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Old 11-30-2012, 06:10 PM   #50
BobbyOne
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Join Date: Jul 2012
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Quote:
Originally Posted by Dan Lobb View Post
I think Kramer's record looks better than it is.
This is where simply listing wins and losses needs to be expanded to include looking at the quality of opposition.
For example, I notice that you somehow chose to OMIT the names of the players Kramer beat at Wimbledon. Was this because it was an unimpressive list? His major opponents were Tom Brown (yes, the one and only Tom Brown), and Frankie Parker late in his career.
Also, what was Kramer's record at Roland Garros? How did he manage NOT to play there? That was strange. Even as a pro, he avoided the place in 1957.
His tour wins against Gonzales and Sedgman were puffed by injuries suffered by his younger opponents, and while he claimed that he was injured too, his "injury" was just arthritis. Why did he skip so many major tournaments?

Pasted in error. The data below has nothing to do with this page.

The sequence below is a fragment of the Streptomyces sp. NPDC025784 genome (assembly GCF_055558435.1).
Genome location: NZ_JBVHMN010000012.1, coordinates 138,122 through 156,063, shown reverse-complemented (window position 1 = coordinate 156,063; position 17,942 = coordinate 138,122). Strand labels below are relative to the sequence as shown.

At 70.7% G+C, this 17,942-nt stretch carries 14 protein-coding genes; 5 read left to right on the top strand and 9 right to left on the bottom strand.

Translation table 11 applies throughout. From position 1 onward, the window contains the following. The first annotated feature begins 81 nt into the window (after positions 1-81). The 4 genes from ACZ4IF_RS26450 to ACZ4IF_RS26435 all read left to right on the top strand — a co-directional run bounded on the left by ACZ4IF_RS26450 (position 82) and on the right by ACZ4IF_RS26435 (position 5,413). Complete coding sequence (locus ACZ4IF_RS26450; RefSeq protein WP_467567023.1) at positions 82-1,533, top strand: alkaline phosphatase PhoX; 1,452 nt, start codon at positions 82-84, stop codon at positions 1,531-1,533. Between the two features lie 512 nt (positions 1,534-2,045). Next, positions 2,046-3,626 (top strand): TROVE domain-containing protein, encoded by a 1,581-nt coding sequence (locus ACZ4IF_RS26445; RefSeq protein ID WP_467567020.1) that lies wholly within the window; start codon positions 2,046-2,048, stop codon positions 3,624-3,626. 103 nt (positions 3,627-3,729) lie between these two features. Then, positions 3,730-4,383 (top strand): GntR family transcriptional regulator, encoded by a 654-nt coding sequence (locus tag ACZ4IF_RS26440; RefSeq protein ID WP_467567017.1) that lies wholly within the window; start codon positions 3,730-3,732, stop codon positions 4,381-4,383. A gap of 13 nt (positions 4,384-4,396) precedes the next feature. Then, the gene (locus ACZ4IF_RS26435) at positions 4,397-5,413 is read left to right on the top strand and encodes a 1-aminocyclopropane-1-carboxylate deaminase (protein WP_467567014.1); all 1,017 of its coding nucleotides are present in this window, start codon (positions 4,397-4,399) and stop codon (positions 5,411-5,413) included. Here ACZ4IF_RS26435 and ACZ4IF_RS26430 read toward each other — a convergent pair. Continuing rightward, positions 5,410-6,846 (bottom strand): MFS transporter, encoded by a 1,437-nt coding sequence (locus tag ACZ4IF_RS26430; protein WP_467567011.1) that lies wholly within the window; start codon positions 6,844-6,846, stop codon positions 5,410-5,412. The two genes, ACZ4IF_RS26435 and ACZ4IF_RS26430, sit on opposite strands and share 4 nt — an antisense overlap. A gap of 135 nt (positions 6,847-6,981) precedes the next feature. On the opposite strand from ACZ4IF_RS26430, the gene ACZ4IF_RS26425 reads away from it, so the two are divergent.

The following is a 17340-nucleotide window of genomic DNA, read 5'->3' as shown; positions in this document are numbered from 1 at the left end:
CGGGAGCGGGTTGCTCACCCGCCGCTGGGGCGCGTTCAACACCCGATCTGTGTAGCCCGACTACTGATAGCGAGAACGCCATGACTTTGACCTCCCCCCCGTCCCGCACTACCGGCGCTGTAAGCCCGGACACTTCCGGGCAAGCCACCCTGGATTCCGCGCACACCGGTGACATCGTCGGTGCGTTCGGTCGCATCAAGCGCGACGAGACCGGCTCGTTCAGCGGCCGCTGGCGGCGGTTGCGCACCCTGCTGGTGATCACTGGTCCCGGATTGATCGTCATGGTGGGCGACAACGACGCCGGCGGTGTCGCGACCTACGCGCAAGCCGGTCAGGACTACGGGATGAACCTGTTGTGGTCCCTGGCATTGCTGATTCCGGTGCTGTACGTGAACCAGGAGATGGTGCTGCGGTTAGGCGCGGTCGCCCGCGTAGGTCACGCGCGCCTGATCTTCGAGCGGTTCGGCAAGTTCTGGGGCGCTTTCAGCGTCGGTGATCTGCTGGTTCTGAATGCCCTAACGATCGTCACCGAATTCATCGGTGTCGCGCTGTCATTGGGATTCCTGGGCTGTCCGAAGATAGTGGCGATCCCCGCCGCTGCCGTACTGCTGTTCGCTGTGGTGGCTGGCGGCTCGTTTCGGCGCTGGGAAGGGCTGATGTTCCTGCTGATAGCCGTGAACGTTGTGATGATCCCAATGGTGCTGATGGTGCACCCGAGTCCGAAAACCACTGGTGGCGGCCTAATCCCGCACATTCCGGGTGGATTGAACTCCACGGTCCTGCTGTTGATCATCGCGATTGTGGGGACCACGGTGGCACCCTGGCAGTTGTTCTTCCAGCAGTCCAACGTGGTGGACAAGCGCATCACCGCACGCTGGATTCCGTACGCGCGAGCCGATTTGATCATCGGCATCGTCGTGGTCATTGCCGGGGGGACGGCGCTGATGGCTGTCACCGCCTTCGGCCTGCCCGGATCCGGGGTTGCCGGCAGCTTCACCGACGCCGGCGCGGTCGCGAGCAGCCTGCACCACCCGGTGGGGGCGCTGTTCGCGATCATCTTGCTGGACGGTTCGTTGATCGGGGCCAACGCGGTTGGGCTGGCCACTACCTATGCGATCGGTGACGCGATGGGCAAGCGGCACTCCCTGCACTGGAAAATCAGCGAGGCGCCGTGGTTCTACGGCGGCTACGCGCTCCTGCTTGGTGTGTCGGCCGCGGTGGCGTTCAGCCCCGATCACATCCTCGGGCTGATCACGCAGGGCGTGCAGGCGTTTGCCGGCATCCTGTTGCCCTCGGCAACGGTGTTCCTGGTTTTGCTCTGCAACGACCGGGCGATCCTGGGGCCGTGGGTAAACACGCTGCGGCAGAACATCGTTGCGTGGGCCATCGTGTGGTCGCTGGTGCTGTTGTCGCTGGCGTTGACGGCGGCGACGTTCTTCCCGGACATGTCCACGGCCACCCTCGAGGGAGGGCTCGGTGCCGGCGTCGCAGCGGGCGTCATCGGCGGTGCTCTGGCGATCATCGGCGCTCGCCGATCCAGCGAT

The long road tours were played in high school gyms on a cruddy portable carpet, and the best-of-three sets format favoured the veteran player.
He did not beat PRIME Budge, Gonzales, a healthy Sedgman, but instead Bobby Riggs and Segura, players not in his class at the time.
As Gonzales said, "Kramer was not a natural athlete. He wasn't too fast or too quick, but he had the knack of winning". Part of that knack was knowing when to fight and when to make a strategic withdrawal.
Dan, why do you belittle Kramer as you use to belittle Rosewall?

Kramer was a fine claycourter as you can see in his five set loss to Segura in the 1950 US Pro. Losing a tough match on clay against a peak Segura is not too bad, I think.

Kramer did enter the 1958 French Pro where he beat Worthington and won 11 games from Rosewall who won the tournament. Your darling Hoad won 12 games from Rosewall...
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